A recall law will settle the loyalty of frogs

A recall law will settle the loyalty of frogs
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As a strong proponent of the anti-hopping law (AHL), I am disheartened at the Cabinet’s decision to postpone the tabling of the AHL in this parliamentary session. As I attempt to understand the Cabinet’s concerns, a few questions beg to be answered.

1. With the commitment to introducing the AHL deriving from the bipartisan memorandum of understanding (MoU), would it not mean that the canvassing of support would be obtained as agreed and arranged in a manner similar to the passing of the MA63 (Malaysia Agreement 1963) constitutional amendment with a large majority mandate from MPs? 

2. Isn’t the AHL considered as a promissory guarantee of elected representatives to voters during an election? Isn’t the rakyat our main stakeholders, and not the politicians themselves?

3. Wouldn’t a recall law be the best remedy for the government as a legal and conscious commitment to voters? 

4. This is my personal view as the MP for Pengerang and a voter: 

4.1. To see the implementation of a recall law as a better remedy system as a further refinement of the presently deliberated AHL. The presently deliberated AHL has a few lacunas and will not suitably address the following instances: 

• MPs of a party which alongside the party migrate from one coalition to another coalition, 

• MPs of a migrated party who choose to leave the migrated party to remain in the initial coalition, 

• Independent MPs who choose to join a political party, 

• MPs of a political party who leave a political party to be independent MPs, and

• MPs who are ousted by their political party by design or by force.

4.2. In a recall law, the voters themselves will be the ones who will decide whether the crossing of the floor by an MP, whether from one party to the another, from one coalition to the next or departure to be an independent MP is justifiable in their eyes. 

4.3. If one is concerned that it will lead to vexatious and frivolous attempts to oust an MP, one need not worry. An initial petition, with a prerequisite minimum number of voters’ signatures from the constituency, will first be collected before a recall process can be initiated. Only in a recall process will the voters of a constituency determine whether the MP concerned should vacate his or her seat. Only upon vacating his or her seat after a successful recall will a by-election be called for.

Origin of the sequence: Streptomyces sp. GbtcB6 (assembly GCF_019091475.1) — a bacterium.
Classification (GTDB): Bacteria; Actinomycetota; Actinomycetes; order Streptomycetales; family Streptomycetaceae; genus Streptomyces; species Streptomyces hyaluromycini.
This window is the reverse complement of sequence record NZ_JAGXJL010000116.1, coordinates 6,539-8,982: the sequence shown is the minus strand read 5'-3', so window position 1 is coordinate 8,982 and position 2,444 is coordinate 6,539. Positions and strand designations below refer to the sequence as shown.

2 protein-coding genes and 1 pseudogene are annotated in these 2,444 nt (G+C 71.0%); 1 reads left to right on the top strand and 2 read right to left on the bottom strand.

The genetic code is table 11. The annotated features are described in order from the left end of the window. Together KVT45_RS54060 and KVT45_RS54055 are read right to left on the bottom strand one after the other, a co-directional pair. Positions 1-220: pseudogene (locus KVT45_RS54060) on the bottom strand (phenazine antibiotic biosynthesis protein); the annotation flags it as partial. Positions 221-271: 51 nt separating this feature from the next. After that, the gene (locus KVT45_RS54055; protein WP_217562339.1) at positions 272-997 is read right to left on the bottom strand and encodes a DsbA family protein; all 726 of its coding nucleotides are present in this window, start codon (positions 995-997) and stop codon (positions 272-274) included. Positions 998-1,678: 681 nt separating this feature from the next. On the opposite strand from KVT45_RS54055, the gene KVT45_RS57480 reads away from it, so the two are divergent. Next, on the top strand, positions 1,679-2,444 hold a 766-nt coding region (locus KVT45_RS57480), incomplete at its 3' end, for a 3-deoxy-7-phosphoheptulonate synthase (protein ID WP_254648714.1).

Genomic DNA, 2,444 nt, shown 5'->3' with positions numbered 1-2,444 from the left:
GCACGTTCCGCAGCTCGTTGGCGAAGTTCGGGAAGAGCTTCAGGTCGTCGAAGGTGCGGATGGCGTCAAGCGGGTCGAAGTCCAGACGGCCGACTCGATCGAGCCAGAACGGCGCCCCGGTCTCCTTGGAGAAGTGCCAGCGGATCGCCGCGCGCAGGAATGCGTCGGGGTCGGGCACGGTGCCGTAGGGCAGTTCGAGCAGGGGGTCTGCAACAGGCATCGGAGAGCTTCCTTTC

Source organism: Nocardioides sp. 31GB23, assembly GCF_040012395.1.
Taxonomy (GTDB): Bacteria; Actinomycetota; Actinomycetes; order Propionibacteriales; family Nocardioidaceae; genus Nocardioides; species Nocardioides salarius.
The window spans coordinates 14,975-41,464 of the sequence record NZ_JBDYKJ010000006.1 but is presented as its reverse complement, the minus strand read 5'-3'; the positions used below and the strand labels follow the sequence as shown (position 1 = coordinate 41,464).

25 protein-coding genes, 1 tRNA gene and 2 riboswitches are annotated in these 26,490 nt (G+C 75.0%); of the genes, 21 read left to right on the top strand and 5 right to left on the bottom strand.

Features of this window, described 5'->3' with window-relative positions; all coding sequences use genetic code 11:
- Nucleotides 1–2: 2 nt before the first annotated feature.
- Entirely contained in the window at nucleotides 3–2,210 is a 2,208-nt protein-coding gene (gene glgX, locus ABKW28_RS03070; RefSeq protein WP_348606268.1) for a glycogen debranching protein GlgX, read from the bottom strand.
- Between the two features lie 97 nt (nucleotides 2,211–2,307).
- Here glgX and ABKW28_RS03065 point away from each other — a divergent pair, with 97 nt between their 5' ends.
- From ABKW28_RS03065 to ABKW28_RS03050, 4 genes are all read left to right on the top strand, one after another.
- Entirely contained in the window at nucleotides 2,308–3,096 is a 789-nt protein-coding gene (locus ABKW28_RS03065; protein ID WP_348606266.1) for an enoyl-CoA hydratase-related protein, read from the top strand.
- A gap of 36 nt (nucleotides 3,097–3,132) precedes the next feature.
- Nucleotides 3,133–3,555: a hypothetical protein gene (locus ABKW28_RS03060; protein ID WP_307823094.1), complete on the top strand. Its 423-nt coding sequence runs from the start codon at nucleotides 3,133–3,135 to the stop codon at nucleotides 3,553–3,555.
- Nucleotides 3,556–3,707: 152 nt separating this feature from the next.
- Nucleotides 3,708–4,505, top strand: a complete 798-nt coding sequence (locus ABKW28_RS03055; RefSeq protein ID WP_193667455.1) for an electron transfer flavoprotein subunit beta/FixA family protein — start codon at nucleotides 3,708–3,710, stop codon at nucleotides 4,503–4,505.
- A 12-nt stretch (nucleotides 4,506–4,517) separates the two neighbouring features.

4.4. This will certainly resolve the quandary the law minister is in at present to define what constitutes party-hopping. 

4.5. If there are any reservations one would have about the recall law, I am proposing here, it would be the question of the cost for the Election Commission. The recall law here encompasses a three-stage process, which invariably will cost more than the single-stage mechanism found in a conventional AHL. We must however take cognisance of the obligations the government of the day has to implement an AHL, or in any similar form, as laid down in the bipartisan MoU. From the broader perspective, it is also vital for the nation to have an AHL in place before the 15th general election (GE15) to ensure that any post-GE15 formation of government will remain stable for the ordinary voters to get on with their lives. 

By the way, Umno and Barisan Nasional have never supported the delay of the Bill not being tabled in this parliamentary session. Recent speeches by the deputy president and president during the four days of the Umno General Assembly showed enough consistency after the Melaka and Johor state elections that Umno supports the AHL and wants to see the end of the frogs colony and voters betrayal. 

It is my hope that all political parties who prioritise the rights of voters openly support the AHL, consider the recall law and speak out regarding the delay. As elected representatives, we have been mandated by voters to uphold democracy, and in this aspect, our voices should be united. 

Enough of the AHL hype. Enough of going back and forth in multiple “sesi libat urus”. The August House is the House of the People, not a sanctuary for frogs! 

Datuk Seri Azalina Othman Said is the Member of Parliament for Pengerang.